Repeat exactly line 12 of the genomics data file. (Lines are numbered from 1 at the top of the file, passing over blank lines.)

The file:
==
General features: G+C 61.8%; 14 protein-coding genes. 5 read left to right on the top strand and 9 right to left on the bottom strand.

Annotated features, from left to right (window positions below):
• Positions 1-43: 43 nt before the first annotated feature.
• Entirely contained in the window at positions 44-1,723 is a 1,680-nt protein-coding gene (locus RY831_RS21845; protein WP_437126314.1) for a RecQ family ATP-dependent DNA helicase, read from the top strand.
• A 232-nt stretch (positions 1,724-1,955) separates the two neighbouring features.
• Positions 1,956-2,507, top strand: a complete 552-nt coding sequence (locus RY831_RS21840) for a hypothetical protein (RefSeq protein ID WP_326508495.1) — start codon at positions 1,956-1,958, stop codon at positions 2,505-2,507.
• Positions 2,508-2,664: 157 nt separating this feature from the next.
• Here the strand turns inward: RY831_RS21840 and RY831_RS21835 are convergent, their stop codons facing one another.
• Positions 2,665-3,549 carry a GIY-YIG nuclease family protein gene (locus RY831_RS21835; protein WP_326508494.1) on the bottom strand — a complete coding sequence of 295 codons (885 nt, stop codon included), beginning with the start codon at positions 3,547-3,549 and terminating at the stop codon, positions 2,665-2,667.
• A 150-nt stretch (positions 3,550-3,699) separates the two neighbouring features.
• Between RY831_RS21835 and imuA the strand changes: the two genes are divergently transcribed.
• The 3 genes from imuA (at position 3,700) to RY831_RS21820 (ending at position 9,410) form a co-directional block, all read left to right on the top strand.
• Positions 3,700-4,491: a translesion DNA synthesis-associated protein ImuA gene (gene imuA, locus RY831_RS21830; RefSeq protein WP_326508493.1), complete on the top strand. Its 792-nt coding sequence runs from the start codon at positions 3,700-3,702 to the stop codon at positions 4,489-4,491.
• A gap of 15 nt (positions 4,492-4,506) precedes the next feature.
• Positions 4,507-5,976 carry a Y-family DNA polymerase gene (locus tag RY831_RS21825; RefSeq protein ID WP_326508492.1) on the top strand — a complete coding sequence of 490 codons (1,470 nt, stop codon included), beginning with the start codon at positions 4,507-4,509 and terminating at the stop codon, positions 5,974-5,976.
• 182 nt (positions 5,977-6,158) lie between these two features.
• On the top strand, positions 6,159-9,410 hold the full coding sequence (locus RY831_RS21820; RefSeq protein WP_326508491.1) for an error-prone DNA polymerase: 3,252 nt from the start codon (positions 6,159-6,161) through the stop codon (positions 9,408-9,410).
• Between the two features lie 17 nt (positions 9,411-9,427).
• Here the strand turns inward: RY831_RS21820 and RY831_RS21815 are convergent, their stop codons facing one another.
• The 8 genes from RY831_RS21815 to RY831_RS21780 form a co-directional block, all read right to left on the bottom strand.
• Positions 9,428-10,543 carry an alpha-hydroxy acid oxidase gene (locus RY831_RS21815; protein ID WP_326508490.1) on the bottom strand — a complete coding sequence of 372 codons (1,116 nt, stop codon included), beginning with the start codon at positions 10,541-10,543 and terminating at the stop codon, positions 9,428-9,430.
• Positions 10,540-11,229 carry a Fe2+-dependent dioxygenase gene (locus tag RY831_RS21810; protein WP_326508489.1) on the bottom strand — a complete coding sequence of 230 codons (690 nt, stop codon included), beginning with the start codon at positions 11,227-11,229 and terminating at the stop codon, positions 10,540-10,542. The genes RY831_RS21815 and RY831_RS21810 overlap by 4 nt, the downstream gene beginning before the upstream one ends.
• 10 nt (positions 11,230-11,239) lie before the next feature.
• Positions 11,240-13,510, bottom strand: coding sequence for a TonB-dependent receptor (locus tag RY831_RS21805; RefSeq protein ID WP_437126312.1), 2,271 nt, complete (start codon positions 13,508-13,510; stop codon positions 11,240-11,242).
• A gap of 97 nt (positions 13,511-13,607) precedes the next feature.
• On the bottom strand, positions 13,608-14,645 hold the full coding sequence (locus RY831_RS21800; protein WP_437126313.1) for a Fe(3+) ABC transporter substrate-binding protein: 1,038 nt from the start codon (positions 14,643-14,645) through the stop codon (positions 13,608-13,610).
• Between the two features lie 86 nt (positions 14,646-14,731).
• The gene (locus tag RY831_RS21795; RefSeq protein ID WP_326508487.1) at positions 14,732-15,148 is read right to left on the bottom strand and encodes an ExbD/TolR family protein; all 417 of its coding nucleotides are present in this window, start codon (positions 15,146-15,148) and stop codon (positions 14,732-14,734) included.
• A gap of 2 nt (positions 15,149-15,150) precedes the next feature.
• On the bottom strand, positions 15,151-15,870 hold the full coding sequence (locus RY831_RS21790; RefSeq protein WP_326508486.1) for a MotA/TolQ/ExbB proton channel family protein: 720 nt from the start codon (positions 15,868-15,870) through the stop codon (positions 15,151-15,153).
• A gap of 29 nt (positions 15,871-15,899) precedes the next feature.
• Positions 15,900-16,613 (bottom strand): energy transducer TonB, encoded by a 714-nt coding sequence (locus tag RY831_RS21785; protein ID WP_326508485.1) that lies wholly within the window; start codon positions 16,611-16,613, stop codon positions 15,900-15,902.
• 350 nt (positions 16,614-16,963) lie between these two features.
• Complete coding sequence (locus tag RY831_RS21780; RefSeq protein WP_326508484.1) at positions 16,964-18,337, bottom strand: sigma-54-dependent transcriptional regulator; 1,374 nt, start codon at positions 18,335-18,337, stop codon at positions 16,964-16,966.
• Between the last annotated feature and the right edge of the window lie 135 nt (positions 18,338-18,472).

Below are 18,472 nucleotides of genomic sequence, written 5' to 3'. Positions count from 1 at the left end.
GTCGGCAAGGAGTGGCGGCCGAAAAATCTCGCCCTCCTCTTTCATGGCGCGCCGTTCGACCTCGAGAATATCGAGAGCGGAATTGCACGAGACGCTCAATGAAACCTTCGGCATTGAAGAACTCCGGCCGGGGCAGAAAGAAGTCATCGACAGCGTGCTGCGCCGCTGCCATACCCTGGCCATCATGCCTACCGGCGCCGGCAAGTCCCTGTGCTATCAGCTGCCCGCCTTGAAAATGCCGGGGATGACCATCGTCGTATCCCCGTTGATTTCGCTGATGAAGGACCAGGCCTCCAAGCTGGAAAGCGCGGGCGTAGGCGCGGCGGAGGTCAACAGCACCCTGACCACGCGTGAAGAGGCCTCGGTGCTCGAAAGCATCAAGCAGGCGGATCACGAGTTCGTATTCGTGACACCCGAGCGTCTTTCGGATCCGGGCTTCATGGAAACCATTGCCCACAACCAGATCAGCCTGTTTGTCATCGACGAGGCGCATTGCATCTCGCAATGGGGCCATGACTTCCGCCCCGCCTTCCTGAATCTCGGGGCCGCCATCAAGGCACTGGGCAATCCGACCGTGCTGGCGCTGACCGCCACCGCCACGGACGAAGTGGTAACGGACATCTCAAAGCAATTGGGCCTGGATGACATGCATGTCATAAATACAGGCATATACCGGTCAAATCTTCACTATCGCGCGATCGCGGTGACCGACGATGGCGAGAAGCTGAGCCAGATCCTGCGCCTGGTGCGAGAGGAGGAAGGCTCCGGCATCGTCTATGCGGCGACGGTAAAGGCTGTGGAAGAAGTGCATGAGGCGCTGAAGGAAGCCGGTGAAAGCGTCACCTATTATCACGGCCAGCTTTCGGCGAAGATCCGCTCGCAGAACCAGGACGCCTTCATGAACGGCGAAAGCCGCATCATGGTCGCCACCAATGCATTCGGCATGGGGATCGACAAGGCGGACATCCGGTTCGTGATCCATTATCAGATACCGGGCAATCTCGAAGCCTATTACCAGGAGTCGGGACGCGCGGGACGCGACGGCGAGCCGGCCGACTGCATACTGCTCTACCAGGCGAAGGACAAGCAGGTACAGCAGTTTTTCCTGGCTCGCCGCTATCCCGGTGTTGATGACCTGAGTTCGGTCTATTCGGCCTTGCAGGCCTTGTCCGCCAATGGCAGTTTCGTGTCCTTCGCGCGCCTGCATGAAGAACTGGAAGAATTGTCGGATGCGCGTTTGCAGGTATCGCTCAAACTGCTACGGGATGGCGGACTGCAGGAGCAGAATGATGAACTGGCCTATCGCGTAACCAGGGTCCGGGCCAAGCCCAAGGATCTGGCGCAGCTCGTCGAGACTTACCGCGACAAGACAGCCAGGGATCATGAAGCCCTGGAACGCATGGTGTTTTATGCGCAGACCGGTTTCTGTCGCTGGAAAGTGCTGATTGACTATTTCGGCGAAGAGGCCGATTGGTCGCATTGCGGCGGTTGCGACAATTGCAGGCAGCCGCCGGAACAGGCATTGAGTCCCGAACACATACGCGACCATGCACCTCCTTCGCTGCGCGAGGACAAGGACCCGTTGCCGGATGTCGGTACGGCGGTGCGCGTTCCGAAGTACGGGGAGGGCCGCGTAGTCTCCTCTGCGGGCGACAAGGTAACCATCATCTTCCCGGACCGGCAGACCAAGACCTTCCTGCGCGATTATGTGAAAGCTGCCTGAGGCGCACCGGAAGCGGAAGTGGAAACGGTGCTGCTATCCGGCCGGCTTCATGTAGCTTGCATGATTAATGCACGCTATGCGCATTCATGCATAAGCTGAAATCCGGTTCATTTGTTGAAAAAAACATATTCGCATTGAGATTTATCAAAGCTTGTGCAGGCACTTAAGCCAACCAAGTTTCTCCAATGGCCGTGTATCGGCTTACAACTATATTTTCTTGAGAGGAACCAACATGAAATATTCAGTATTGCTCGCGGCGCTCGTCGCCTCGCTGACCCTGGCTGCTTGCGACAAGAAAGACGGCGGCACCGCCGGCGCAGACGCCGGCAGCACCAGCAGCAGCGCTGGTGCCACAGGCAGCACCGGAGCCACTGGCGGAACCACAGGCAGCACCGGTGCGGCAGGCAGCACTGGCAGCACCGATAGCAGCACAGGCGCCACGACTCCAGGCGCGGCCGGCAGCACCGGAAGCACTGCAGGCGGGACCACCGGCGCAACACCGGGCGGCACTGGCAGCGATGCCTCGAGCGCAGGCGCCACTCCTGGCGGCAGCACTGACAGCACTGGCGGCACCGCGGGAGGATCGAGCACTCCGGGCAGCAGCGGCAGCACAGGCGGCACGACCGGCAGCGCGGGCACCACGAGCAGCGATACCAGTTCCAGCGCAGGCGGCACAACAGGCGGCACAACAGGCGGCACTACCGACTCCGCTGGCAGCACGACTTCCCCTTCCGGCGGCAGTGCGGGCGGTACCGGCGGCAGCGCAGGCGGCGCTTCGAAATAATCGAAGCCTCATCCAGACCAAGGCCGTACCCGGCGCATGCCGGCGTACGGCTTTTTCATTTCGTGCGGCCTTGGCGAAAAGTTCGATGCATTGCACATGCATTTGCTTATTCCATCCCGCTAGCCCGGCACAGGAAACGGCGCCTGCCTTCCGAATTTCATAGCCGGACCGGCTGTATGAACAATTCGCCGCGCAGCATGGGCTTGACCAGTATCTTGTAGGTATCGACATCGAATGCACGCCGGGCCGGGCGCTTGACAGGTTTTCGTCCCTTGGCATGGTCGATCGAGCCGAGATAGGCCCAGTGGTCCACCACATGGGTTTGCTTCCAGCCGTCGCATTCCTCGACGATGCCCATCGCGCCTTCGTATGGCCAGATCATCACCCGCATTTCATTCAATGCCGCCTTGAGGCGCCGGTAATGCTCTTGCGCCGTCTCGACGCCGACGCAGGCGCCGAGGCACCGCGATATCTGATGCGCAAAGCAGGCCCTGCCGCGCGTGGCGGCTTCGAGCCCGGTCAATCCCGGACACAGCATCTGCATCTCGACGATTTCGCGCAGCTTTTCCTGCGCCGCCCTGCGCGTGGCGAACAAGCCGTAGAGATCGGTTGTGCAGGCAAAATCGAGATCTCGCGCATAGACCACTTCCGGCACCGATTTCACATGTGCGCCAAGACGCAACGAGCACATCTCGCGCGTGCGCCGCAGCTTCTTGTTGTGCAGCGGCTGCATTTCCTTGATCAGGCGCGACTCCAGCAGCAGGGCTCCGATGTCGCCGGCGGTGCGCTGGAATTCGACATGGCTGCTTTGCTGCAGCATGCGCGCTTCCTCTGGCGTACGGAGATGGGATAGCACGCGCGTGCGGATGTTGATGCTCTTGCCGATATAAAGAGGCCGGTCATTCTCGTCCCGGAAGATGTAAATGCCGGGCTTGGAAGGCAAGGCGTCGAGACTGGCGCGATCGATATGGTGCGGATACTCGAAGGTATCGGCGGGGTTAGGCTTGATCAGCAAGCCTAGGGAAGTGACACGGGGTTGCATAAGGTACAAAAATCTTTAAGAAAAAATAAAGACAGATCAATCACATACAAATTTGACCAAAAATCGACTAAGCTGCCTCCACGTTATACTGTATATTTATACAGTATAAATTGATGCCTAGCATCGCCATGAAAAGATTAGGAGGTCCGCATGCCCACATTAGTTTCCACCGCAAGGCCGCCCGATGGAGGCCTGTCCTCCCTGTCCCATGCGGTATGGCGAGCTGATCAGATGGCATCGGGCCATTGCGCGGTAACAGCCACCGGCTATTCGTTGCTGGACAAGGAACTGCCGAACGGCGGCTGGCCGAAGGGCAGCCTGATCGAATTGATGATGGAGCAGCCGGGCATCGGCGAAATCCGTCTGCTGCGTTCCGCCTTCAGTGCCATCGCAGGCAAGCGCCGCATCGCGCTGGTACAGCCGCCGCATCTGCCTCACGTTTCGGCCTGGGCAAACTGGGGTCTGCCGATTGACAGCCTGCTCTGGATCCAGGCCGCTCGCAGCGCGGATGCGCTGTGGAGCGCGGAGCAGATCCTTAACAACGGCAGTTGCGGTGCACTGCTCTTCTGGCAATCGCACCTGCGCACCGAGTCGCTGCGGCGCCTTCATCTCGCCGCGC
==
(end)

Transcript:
• The 3 genes from imuA (at position 3,700) to RY831_RS21820 (ending at position 9,410) form a co-directional block, all read left to right on the top strand.